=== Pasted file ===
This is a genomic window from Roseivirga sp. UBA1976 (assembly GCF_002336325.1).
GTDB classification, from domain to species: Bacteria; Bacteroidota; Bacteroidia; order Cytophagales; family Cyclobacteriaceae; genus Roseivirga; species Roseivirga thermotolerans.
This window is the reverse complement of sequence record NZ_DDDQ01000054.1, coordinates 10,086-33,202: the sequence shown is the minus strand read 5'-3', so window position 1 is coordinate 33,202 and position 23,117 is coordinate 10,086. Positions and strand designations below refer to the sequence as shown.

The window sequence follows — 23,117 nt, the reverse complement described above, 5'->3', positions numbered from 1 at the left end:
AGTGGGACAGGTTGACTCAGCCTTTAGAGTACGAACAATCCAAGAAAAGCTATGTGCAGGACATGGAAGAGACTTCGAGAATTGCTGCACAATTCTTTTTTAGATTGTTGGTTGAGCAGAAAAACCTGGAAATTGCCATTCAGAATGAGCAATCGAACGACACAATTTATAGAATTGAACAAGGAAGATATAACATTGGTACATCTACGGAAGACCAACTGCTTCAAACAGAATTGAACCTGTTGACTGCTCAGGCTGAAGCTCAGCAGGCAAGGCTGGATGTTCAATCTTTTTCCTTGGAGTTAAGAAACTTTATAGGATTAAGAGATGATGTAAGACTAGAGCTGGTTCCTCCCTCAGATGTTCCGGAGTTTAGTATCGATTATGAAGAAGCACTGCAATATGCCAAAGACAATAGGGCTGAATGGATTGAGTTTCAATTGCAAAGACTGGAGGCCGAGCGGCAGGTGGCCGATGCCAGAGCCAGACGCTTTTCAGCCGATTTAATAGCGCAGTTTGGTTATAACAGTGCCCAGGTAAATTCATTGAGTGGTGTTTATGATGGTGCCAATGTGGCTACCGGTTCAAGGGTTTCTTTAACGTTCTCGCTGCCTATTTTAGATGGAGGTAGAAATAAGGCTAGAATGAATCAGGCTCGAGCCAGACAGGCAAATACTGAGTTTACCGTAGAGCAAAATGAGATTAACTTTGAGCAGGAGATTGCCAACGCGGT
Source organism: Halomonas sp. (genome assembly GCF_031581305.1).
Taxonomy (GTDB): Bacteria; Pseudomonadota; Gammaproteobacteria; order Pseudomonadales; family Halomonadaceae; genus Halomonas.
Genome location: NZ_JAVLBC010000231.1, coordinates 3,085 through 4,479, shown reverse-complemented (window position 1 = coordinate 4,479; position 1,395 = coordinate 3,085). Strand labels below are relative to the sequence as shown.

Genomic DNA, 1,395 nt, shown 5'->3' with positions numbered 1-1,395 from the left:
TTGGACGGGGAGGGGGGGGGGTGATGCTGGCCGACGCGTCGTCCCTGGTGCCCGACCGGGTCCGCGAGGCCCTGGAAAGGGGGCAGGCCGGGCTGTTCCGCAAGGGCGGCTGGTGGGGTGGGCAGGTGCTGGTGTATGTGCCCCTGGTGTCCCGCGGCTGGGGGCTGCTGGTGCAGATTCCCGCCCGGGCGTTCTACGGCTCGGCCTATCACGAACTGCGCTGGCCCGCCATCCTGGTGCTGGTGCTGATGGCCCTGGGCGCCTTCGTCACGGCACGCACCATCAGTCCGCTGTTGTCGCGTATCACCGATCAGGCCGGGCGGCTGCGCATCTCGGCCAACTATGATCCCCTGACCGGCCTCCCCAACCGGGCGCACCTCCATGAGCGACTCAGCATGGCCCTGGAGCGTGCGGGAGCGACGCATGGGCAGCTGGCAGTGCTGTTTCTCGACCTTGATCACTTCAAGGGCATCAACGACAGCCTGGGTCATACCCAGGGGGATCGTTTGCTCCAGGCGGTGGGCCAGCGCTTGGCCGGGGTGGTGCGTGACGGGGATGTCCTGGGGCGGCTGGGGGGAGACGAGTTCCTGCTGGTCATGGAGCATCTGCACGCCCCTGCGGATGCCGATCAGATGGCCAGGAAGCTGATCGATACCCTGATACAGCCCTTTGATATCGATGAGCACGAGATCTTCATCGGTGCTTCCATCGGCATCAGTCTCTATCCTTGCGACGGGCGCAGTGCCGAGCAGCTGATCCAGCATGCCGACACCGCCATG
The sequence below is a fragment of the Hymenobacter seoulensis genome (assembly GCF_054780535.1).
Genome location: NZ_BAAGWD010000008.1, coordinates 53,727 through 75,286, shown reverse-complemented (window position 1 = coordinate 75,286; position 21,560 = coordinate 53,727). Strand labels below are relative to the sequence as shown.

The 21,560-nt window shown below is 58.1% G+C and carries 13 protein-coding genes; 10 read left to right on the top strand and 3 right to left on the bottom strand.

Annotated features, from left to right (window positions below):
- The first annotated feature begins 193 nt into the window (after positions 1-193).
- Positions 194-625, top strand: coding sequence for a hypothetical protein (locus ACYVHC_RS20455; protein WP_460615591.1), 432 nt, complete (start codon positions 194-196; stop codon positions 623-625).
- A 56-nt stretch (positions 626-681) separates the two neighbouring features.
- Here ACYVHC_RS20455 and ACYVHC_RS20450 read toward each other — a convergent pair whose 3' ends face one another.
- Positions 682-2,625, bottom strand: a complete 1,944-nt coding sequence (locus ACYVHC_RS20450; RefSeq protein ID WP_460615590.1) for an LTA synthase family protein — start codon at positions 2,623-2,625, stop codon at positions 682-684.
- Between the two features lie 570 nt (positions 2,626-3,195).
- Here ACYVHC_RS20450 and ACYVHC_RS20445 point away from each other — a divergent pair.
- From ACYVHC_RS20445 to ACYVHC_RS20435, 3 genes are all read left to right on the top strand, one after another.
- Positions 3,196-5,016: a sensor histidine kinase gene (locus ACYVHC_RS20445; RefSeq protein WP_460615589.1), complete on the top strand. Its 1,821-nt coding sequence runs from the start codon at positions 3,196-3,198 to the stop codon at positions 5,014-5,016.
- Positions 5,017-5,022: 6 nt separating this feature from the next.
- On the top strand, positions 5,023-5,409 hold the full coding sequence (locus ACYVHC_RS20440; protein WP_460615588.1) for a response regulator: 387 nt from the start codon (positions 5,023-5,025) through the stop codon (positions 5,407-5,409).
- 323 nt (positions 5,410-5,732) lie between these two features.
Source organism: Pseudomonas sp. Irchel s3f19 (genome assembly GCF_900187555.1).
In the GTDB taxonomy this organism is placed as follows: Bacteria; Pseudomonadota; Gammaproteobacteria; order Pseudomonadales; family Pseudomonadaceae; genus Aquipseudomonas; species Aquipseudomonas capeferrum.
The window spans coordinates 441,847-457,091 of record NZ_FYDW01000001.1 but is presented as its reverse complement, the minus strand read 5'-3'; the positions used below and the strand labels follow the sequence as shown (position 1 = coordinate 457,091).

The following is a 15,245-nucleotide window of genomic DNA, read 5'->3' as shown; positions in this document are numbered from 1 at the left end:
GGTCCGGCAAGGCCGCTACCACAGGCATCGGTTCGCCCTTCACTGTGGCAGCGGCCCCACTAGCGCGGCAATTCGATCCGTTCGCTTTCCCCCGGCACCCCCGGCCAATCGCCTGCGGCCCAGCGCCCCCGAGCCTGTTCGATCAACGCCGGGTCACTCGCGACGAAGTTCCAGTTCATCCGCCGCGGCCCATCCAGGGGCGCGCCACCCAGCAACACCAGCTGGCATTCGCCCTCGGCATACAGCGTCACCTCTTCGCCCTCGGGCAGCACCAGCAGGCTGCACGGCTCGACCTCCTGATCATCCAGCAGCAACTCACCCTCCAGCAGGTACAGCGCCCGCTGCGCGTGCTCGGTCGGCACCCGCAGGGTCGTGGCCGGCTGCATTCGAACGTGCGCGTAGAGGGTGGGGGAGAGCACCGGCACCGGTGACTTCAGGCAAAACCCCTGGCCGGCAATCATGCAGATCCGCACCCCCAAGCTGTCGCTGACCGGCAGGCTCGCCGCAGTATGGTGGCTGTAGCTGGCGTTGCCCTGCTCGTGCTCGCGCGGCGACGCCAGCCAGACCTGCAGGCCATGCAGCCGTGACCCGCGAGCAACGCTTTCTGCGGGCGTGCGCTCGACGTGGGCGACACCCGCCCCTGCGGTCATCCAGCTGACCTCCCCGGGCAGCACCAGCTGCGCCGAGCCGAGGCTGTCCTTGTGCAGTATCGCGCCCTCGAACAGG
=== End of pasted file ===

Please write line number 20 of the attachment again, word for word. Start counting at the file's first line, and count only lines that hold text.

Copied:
- Between the two features lie 570 nt (positions 2,626-3,195).